And then, tonight, a wonderful concert at Chastain with T’s and F’s. Chastain Park, for those unfamiliar with Atlanta, has an outdoor amphitheatre that serves as an excellent concert venue. Atlanta has the advantage of being at a slight elevation, so even the hottest summer days generally settle down and become pleasant, temperate evenings. Of course, the trick with any outdoor concert is the weather, which ideally should be dry. Considering what we’ve been going through this spring and summer, a dry evening is a rare blessing... and tonight we were blessed.

The ritual at Chastain is to pack a picnic dinner, to be consumed (mostly) before and during the opening act. Opening at Chastain is therefore a little like dinner theatre - you do not have the audience’s undivided attention. And these dinners can be pretty elaborate affairs, complete with tablecloths, candles, wine, et al. Tonight we were celebrating the birth of the T’s first grandchild, so we had Champagne and a wretched excess of food: boiled shrimp, bruschetta, Caesar salad, gazpacho, yada yada yada. And then, the headliner: Mary Chapin Carpenter, who delivered a solid, heartfelt performance. I’m more of a Zappa fan myself, but I enjoyed the music thoroughly... and even more, enjoyed the way Mary connected with the crowd. And it didn’t hurt that we sat at Table 1 - front row, right - thanks to the T’s having had a subscription of 20 years’ standing. This meant that we were “up close ’n’ personal” with the Flamingo Conga Line of MCC fans.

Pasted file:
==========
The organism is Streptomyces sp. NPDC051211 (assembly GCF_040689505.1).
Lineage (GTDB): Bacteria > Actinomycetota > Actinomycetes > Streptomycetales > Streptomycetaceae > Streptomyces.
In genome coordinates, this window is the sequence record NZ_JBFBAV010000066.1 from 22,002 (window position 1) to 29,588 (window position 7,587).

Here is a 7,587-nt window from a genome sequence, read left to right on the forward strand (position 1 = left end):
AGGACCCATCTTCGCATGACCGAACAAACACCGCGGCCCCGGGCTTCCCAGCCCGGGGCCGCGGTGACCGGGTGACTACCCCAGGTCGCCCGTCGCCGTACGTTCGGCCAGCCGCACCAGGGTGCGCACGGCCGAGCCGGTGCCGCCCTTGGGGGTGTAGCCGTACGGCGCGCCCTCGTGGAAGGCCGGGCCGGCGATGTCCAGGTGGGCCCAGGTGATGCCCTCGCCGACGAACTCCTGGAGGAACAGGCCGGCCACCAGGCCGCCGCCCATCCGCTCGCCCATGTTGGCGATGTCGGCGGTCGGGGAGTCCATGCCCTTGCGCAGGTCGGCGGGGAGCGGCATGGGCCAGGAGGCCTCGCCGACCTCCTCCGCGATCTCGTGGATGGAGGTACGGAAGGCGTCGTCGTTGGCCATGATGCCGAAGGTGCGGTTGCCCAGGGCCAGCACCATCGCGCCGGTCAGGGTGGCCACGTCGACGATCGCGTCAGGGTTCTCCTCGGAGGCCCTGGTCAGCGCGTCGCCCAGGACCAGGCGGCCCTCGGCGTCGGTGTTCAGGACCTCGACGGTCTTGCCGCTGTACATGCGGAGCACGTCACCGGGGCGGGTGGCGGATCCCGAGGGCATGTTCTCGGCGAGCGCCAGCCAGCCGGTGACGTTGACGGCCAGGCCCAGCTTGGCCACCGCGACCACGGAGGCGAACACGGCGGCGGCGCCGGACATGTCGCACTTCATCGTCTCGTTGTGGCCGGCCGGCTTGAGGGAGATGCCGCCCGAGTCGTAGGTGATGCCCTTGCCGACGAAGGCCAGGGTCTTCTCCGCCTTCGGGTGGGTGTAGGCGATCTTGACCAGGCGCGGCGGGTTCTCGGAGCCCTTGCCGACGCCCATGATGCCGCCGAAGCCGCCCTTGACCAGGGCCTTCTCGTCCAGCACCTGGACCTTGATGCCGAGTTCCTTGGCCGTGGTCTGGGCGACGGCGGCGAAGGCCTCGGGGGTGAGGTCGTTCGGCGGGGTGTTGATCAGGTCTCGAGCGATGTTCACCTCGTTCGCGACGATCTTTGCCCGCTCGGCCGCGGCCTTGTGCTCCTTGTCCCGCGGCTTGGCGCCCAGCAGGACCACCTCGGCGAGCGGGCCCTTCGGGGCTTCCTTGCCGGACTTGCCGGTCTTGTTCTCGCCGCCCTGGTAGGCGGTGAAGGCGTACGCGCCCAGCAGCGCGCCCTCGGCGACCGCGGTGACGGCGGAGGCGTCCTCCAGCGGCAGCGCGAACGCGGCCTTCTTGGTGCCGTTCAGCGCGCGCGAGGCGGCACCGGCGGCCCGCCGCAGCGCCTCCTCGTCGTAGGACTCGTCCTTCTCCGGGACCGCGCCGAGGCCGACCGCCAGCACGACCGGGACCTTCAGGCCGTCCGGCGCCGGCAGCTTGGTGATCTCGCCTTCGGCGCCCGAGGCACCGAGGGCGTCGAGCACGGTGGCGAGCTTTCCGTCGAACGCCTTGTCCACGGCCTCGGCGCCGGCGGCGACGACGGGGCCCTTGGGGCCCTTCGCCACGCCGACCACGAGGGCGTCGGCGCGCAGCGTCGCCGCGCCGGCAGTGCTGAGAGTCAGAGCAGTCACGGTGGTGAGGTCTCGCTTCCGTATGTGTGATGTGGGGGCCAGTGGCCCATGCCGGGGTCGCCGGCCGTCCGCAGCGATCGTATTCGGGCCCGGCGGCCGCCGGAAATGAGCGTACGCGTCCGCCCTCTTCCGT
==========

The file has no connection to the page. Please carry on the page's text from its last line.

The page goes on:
All in all, a delight. Now I may have to actually get some of MCC’s tunes...

Thursday, July 08, 2004


A few random collections for your delectation.


1. First, Second and Third Presbyterian, Conjoined

2. Basilica Godzillica

3. Christ the King Kong

4. Jeezus, That’s One Honkin’ Big Church

5. Dharma Buddharama

6. Shitload O’ Sholom

7. Cathedral D’Extremis

8. Little - Naw, Who Are We Fucking Kidding, Humongous - Church Among the Pines

9. Mucho, Mucho Mosquo


1. The Pinheads

2. Gutterless Wonders

3. Strike While the Iron is Hot, Spare Otherwise

4. Headaches (Not Splitting)

5. The Pinworms (Itchin’ to Win)

6. Cerebral Ballsy

7. Brother, Can You Spare a Strike?

8. Lane Brains

9. The International Brotherhood of Amalgamated Bowling Workers: Striking Again, as Usual


1. Bone-Thugz-N-Cart’lij

2. Bone-Thugz-N-Baked-Spudz

3. Bone-Thugz-N-Grease-Cuttin’-Sudz

4. Bone-Thugz-N-Butt-Plugz

5. Bone-Thugz-N-Chocklit-Fudz

6. Bone-Thugz-N-Type-A-Bludz

7. Bone-Thugz-N-Chicken

8. Bone-Thugz-N-Tha-Sound-Of-Nails-On-A-Blackboard

9. Bone-Thugz-N-Counterpoint

10. Bone-Thugz-By-They-Ownselves

Wednesday, July 07, 2004


Stuff that should be in the dictionary but isn’t.

magnum eppis (n) – It’s really something... whatever it is.

packaroni (n) – the foamed polystyrene “peanuts” used as cushioning material when mailing fragile items.